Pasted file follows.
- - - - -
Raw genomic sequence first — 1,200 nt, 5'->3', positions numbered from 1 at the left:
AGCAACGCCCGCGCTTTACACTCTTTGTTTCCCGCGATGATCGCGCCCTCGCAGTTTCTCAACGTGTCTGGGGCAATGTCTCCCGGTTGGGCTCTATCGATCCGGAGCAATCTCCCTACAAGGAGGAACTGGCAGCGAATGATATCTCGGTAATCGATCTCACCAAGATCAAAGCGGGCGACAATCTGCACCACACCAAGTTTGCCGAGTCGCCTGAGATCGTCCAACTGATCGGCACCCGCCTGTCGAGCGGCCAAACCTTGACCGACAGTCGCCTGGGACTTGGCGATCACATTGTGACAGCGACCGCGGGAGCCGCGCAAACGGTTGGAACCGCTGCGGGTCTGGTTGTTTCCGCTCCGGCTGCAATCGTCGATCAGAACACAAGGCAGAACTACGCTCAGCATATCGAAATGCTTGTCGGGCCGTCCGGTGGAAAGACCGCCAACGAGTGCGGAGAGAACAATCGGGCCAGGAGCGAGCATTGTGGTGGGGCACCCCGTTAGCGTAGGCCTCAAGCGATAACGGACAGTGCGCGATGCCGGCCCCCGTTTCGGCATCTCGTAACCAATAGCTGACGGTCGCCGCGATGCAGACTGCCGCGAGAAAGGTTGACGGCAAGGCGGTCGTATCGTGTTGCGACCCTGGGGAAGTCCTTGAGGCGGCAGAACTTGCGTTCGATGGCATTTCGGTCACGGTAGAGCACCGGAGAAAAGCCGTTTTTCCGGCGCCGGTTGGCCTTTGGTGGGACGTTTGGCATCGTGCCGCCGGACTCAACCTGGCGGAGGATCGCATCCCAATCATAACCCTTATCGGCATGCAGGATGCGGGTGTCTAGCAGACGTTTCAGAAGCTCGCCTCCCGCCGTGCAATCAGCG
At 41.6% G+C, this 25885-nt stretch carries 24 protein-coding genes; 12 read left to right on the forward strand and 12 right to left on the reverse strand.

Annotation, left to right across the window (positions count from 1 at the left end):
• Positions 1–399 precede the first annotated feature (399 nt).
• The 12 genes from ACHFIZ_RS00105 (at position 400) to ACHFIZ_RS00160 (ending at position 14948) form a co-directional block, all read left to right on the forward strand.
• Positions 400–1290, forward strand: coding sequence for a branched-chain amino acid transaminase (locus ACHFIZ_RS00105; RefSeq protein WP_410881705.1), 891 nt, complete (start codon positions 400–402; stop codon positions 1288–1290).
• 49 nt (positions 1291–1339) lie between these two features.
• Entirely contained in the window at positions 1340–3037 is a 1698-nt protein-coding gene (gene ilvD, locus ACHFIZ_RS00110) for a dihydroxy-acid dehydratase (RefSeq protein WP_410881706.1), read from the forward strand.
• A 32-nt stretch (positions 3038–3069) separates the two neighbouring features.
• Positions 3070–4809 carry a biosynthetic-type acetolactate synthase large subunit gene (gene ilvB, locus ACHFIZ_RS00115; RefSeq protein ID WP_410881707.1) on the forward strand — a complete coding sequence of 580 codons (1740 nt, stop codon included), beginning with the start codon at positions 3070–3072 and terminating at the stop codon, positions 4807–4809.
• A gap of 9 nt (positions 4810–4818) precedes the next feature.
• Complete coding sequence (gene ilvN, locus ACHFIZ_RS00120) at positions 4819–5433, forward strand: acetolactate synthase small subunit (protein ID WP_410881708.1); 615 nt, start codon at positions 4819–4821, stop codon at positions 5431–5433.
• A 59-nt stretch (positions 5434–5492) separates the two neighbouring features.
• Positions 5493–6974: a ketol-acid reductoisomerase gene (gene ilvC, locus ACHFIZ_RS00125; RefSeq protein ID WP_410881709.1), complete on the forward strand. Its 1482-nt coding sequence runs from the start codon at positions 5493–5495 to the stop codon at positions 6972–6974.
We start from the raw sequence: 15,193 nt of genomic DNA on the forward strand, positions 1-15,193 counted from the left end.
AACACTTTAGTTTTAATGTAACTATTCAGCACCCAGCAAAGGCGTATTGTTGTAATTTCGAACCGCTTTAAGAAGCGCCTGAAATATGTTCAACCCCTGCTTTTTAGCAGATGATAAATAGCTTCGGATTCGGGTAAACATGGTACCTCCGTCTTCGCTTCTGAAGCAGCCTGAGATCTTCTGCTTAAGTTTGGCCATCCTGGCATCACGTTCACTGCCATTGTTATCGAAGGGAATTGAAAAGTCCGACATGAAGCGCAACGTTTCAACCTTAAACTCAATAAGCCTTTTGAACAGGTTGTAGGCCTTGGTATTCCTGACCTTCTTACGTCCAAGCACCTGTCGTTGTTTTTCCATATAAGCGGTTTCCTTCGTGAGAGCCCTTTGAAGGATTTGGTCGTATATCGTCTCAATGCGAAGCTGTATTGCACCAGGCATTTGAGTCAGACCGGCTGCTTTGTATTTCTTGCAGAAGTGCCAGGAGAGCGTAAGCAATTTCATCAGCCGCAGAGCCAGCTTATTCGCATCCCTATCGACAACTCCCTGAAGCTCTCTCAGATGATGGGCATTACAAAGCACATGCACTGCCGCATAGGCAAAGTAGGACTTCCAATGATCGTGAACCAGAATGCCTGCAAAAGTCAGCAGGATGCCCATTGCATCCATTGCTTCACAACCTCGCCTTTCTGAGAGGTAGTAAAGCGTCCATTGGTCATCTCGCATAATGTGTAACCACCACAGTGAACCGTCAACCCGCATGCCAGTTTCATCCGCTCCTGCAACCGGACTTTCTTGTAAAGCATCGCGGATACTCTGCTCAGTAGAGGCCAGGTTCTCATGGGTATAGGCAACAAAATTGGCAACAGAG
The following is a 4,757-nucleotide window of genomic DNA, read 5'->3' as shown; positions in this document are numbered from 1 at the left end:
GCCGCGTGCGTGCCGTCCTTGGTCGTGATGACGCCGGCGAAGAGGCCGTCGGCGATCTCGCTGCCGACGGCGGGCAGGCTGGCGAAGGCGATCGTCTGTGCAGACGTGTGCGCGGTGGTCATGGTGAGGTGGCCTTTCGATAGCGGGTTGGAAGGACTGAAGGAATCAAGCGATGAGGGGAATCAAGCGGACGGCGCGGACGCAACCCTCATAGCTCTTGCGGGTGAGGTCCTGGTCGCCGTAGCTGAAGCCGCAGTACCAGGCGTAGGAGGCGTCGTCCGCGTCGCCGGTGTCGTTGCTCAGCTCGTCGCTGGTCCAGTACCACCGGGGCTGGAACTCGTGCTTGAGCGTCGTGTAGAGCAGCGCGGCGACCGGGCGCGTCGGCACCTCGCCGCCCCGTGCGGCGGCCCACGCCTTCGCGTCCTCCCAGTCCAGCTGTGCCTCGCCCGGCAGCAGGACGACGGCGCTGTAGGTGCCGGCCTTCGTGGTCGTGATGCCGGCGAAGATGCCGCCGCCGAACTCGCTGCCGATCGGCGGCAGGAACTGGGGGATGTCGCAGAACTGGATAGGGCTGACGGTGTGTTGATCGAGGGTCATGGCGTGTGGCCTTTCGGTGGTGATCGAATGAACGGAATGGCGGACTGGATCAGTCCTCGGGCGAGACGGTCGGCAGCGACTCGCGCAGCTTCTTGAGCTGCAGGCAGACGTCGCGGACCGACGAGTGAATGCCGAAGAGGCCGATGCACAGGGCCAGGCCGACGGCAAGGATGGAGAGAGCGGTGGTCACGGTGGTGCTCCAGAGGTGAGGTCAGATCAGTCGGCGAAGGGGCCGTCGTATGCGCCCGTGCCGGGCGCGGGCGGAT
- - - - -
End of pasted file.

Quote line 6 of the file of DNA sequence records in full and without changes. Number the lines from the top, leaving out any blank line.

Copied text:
• The 12 genes from ACHFIZ_RS00105 (at position 400) to ACHFIZ_RS00160 (ending at position 14948) form a co-directional block, all read left to right on the forward strand.